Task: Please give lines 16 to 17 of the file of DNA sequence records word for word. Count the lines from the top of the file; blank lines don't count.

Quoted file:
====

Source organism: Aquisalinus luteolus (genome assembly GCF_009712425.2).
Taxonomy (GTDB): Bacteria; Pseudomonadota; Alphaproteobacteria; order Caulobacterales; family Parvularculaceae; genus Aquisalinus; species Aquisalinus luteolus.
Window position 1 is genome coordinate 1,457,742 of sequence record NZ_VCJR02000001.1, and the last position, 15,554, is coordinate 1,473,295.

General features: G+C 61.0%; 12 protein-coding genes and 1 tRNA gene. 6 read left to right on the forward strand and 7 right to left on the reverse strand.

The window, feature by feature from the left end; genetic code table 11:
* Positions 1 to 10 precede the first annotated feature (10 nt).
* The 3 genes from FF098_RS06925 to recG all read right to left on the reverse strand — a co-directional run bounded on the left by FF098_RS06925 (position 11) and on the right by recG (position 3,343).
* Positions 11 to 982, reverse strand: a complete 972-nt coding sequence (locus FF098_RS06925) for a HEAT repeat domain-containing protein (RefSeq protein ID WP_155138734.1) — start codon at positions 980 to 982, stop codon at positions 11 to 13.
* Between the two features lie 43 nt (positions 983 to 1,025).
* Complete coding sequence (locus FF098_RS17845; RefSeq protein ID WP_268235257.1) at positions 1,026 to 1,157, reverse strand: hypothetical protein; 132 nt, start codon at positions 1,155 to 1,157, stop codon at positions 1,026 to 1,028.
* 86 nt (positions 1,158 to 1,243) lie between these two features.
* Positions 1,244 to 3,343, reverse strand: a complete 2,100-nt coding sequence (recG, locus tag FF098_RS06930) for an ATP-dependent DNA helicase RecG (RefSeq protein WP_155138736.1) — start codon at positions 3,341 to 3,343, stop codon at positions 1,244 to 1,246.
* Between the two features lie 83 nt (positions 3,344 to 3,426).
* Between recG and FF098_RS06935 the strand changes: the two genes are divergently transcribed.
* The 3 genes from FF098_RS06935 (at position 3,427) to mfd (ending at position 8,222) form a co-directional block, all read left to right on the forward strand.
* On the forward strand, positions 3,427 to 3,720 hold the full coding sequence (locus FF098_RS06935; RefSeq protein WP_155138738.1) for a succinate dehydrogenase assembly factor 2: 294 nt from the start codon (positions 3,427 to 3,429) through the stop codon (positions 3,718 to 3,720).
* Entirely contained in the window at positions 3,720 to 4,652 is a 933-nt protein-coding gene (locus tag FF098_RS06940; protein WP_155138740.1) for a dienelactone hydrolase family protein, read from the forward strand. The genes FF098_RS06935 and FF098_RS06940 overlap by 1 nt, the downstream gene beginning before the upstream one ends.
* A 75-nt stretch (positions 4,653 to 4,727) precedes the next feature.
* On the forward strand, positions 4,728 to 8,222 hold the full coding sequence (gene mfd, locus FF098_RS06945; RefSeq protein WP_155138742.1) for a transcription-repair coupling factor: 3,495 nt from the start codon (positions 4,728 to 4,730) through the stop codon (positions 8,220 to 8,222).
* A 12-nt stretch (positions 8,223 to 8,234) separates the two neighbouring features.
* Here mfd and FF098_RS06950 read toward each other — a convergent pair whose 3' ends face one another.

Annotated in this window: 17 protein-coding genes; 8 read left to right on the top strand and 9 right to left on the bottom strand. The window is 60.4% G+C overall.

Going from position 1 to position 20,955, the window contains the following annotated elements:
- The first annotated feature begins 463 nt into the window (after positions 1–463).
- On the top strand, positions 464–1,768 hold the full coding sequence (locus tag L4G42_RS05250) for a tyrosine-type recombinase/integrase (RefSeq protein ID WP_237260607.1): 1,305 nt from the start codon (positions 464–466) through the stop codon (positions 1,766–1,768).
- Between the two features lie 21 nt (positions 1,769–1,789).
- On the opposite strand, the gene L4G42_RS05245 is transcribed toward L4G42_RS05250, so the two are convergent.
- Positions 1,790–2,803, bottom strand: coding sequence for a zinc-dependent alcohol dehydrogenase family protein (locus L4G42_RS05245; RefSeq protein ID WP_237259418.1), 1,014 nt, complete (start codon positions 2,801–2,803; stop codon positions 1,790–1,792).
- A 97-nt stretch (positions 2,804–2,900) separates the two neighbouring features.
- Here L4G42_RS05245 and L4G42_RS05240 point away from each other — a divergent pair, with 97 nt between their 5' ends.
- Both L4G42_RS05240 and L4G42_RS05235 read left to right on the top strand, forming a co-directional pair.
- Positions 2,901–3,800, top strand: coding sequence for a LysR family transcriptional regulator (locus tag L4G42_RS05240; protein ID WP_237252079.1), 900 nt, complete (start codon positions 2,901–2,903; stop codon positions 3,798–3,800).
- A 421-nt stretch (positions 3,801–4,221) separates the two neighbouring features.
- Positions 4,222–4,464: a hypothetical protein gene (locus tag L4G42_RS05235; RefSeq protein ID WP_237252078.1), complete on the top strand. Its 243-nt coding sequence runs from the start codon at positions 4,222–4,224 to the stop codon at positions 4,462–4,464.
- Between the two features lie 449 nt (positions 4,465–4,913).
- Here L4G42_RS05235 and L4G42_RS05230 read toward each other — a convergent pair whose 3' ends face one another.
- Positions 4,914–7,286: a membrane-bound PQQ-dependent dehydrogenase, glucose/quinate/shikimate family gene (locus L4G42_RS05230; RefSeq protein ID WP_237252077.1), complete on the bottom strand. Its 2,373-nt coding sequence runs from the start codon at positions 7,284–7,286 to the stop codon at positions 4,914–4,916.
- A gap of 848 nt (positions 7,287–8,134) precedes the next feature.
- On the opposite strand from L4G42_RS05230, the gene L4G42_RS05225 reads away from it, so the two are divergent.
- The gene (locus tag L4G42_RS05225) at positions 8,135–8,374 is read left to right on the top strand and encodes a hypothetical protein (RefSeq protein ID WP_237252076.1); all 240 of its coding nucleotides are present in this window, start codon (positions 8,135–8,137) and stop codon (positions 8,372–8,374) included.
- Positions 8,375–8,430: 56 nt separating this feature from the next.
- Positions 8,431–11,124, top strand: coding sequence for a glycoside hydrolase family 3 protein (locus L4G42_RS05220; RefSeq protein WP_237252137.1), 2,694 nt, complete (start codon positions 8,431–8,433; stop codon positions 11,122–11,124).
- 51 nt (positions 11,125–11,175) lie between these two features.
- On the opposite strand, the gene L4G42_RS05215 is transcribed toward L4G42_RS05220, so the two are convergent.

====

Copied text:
* On the forward strand, positions 3,427 to 3,720 hold the full coding sequence (locus FF098_RS06935; RefSeq protein WP_155138738.1) for a succinate dehydrogenase assembly factor 2: 294 nt from the start codon (positions 3,427 to 3,429) through the stop codon (positions 3,718 to 3,720).
* Entirely contained in the window at positions 3,720 to 4,652 is a 933-nt protein-coding gene (locus tag FF098_RS06940; protein WP_155138740.1) for a dienelactone hydrolase family protein, read from the forward strand. The genes FF098_RS06935 and FF098_RS06940 overlap by 1 nt, the downstream gene beginning before the upstream one ends.